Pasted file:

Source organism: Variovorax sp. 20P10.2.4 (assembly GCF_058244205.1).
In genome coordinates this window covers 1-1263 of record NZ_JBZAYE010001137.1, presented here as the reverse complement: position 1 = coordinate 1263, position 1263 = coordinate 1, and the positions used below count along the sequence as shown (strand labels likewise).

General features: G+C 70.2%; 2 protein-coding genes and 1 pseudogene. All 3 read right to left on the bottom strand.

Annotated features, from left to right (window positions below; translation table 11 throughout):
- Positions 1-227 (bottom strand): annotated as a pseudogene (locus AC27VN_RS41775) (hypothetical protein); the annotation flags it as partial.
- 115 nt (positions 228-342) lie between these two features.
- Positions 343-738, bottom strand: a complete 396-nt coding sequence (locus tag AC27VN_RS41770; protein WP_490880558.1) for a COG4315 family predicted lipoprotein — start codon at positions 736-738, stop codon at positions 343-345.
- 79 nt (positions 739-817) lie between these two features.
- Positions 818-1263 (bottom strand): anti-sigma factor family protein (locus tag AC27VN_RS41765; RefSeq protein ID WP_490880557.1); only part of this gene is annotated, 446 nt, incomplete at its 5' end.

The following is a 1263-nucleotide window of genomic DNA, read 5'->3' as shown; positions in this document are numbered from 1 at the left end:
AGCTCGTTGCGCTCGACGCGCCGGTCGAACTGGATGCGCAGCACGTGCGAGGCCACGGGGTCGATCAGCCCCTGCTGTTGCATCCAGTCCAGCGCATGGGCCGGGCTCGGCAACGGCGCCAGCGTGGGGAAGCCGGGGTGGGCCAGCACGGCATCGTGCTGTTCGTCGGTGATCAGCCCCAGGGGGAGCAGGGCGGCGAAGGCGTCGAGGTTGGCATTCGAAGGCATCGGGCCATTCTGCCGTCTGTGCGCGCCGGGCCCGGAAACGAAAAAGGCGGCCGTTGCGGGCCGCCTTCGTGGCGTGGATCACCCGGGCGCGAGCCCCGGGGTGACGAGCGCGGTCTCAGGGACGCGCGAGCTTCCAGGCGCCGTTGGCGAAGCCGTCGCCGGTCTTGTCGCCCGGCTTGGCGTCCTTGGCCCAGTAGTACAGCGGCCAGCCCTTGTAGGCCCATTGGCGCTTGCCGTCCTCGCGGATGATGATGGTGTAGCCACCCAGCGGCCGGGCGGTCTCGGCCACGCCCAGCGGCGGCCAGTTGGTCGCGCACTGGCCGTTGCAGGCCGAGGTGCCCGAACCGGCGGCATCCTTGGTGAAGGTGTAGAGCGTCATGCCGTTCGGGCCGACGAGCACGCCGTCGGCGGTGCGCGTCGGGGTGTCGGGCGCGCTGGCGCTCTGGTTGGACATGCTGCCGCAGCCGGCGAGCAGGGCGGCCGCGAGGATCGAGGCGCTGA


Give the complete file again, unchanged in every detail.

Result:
Source organism: Variovorax sp. 20P10.2.4 (assembly GCF_058244205.1).
In genome coordinates this window covers 1-1263 of record NZ_JBZAYE010001137.1, presented here as the reverse complement: position 1 = coordinate 1263, position 1263 = coordinate 1, and the positions used below count along the sequence as shown (strand labels likewise).

General features: G+C 70.2%; 2 protein-coding genes and 1 pseudogene. All 3 read right to left on the bottom strand.

Annotated features, from left to right (window positions below; translation table 11 throughout):
- Positions 1-227 (bottom strand): annotated as a pseudogene (locus AC27VN_RS41775) (hypothetical protein); the annotation flags it as partial.
- 115 nt (positions 228-342) lie between these two features.
- Positions 343-738, bottom strand: a complete 396-nt coding sequence (locus tag AC27VN_RS41770; protein WP_490880558.1) for a COG4315 family predicted lipoprotein — start codon at positions 736-738, stop codon at positions 343-345.
- 79 nt (positions 739-817) lie between these two features.
- Positions 818-1263 (bottom strand): anti-sigma factor family protein (locus tag AC27VN_RS41765; RefSeq protein ID WP_490880557.1); only part of this gene is annotated, 446 nt, incomplete at its 5' end.

The following is a 1263-nucleotide window of genomic DNA, read 5'->3' as shown; positions in this document are numbered from 1 at the left end:
AGCTCGTTGCGCTCGACGCGCCGGTCGAACTGGATGCGCAGCACGTGCGAGGCCACGGGGTCGATCAGCCCCTGCTGTTGCATCCAGTCCAGCGCATGGGCCGGGCTCGGCAACGGCGCCAGCGTGGGGAAGCCGGGGTGGGCCAGCACGGCATCGTGCTGTTCGTCGGTGATCAGCCCCAGGGGGAGCAGGGCGGCGAAGGCGTCGAGGTTGGCATTCGAAGGCATCGGGCCATTCTGCCGTCTGTGCGCGCCGGGCCCGGAAACGAAAAAGGCGGCCGTTGCGGGCCGCCTTCGTGGCGTGGATCACCCGGGCGCGAGCCCCGGGGTGACGAGCGCGGTCTCAGGGACGCGCGAGCTTCCAGGCGCCGTTGGCGAAGCCGTCGCCGGTCTTGTCGCCCGGCTTGGCGTCCTTGGCCCAGTAGTACAGCGGCCAGCCCTTGTAGGCCCATTGGCGCTTGCCGTCCTCGCGGATGATGATGGTGTAGCCACCCAGCGGCCGGGCGGTCTCGGCCACGCCCAGCGGCGGCCAGTTGGTCGCGCACTGGCCGTTGCAGGCCGAGGTGCCCGAACCGGCGGCATCCTTGGTGAAGGTGTAGAGCGTCATGCCGTTCGGGCCGACGAGCACGCCGTCGGCGGTGCGCGTCGGGGTGTCGGGCGCGCTGGCGCTCTGGTTGGACATGCTGCCGCAGCCGGCGAGCAGGGCGGCCGCGAGGATCGAGGCGCTGA